After graduating high school in 1936, she entered the workforce with Smith Corona Typewriter Company as an assembler.

“There wasn’t an abundance of jobs and no money for college or that sort of further education,” she said. “I think that was another thing I learned from being so poor: everything that you can do to learn, you better grab it because you’re going to need it.”

She eventually transferred to a plant in Syracuse so she could attend school in the evenings to study business. During World War II, the plant went from producing typewriters to building rifles in three weeks, Clara said. In that capacity, she worked quality control.

“I had to measure … to see that the machines were still turning these things out perfect,” Clara explained. “We were in an old building at the vibration of the floor would often throw the machine off just enough.”

She ended up with a handful of jobs in Central New York before working for Morris Pumps in Baldwinsville, west of Syracuse, for 25 years. She retired in 1984.

“I’ve been retired longer than some people have worked,” she said.

When asked about what has changed most about the world in general during the past 100 years – perhaps an unfair question given such a multitude of choices — Clara did her best to give a concise answer.

“I would say the complete change of culture,” she said. “As I was growing up, people were neighbors in every sense of the world.”

But later on she was sure to add that although people aren’t always as neighborly as they once were, she noted that “Springville is the best place in the world, it really is. I have the best neighbors.”

Clara remains active in many facets of the village; during her interview last week she mentioned about a dozen cards she planned to make later in the day for a card ministry she is involved in at her church, the Springville First United Methodist Church.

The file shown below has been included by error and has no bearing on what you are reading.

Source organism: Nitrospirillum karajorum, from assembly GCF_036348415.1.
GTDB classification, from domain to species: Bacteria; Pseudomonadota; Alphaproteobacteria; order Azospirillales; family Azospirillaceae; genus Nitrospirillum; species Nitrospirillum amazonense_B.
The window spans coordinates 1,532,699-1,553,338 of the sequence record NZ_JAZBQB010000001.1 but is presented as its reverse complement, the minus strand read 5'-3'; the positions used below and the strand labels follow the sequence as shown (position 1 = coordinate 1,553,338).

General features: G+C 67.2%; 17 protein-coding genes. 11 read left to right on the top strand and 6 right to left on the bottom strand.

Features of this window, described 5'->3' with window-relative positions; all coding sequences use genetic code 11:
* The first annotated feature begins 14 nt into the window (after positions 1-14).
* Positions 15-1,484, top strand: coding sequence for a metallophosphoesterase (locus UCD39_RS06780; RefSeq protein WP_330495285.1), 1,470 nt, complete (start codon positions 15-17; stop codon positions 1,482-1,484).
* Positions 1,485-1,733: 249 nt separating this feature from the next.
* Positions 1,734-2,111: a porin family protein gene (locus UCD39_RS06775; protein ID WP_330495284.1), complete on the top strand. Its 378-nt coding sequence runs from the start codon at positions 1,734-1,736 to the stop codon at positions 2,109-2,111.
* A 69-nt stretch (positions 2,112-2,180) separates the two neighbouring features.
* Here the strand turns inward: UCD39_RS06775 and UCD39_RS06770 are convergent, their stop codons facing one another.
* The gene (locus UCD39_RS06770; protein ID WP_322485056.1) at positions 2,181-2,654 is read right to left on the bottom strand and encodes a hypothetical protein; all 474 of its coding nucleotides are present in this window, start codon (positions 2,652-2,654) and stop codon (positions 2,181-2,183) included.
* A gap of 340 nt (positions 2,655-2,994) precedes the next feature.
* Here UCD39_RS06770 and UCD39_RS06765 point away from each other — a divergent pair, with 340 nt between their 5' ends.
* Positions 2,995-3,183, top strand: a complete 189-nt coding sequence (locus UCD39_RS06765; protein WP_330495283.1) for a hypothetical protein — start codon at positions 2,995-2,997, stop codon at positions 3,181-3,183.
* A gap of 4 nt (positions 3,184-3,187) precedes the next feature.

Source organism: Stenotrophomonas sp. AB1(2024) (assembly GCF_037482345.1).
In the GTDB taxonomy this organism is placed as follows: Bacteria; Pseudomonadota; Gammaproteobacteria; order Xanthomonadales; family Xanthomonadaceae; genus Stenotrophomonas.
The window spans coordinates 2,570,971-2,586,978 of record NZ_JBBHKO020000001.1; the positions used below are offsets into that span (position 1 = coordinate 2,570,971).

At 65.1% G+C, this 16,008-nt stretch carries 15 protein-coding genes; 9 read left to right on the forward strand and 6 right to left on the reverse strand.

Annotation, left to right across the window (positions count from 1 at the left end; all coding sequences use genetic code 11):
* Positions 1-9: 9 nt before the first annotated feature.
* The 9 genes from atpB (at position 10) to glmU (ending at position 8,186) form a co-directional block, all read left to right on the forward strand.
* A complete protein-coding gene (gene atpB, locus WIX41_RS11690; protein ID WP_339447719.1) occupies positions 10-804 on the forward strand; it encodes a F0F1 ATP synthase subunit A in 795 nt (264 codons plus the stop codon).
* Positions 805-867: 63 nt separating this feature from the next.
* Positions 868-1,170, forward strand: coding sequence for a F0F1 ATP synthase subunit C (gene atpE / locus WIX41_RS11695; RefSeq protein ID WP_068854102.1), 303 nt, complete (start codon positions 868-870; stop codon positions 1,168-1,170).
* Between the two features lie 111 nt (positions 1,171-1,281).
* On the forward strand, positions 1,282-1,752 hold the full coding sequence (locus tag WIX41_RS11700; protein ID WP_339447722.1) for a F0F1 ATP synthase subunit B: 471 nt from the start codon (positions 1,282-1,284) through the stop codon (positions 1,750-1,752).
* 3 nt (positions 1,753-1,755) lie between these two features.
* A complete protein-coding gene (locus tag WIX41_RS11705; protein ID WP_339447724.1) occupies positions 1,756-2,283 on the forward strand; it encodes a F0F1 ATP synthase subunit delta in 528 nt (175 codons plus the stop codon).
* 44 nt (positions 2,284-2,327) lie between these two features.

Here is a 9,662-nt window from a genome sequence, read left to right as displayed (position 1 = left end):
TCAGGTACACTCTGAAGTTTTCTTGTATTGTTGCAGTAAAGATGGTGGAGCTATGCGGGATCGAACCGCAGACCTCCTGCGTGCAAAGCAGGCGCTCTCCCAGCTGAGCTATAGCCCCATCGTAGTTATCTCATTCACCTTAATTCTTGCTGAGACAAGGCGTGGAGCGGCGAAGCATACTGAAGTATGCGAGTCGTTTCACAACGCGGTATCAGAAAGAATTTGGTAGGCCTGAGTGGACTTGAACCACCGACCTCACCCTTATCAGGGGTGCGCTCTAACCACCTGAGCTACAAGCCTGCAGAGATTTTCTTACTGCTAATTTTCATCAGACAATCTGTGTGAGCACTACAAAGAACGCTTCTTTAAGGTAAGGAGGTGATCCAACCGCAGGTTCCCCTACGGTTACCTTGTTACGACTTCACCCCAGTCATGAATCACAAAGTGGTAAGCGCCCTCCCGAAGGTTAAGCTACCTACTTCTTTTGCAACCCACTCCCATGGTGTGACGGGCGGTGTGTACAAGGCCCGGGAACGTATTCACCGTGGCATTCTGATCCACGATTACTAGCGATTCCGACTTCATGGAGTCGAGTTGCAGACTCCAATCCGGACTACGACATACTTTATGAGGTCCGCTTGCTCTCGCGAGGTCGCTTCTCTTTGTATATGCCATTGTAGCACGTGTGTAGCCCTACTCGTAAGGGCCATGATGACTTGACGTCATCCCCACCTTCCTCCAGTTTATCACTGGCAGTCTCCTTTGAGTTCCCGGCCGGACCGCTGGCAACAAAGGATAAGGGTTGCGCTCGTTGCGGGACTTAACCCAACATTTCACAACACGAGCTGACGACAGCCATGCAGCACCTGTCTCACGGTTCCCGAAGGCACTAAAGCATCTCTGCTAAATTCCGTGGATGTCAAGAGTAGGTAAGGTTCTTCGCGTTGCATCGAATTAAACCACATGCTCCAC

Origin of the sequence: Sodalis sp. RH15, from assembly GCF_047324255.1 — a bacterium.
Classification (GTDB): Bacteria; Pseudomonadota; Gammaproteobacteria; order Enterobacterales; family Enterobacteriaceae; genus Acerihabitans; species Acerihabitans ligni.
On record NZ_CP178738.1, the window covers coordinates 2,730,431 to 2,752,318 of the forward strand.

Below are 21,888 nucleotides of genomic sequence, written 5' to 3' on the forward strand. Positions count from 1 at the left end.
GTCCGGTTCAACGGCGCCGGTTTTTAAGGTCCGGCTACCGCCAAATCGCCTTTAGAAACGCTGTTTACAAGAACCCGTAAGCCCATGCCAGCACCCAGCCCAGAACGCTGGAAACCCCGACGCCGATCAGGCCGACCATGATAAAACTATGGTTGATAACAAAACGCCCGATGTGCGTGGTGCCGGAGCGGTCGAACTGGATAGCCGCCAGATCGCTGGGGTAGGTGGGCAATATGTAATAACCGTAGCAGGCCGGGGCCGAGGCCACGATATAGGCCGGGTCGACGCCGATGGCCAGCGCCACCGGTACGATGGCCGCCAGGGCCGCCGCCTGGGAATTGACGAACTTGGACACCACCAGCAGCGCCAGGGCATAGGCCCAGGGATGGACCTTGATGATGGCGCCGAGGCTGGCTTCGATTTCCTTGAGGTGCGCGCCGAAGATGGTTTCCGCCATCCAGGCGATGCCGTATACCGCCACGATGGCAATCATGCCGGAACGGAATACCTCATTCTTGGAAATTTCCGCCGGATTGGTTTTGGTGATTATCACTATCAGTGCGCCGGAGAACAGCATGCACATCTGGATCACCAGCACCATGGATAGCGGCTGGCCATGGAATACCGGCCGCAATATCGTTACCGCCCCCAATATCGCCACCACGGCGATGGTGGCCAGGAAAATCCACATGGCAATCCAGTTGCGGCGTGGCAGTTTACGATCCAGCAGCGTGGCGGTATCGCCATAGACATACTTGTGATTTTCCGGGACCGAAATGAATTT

She also is active in the church’s Sunday School, she’s part of a Bible study on Mondays, participates in activities at the Nutrition Center and Concord Senior Center. She was honored at a birthday party at the Senior Center on Monday, where Legislator John Mills presented her with a proclamation in her honor.

And during the presentation — when she stood by her cake alongside Mills and Concord Town Supervisor Clyde Drake — she didn’t lose her lighthearted, easy-going mentality.

“What I didn’t do is bring my glasses,” Mills noted as he prepared to read the proclamation.

“Want me to read it for you?” she replied with a smile and, again, that wink.

On her birthday, some of her family will be taking her to Buffalo for a surprise birthday treat. And then on Sunday, she’ll be part of a celebration with members of her family and church family at the First United Methodist Church.

Although she’s not one to bask in the spotlight — even of an accomplishment like turning 100 — these birthday parties just sound like more days of adventures.

“Every day is a brand new day and a new adventure,” she said. “My friends always tease me and ask, ‘what kind of adventure are we going on today?’”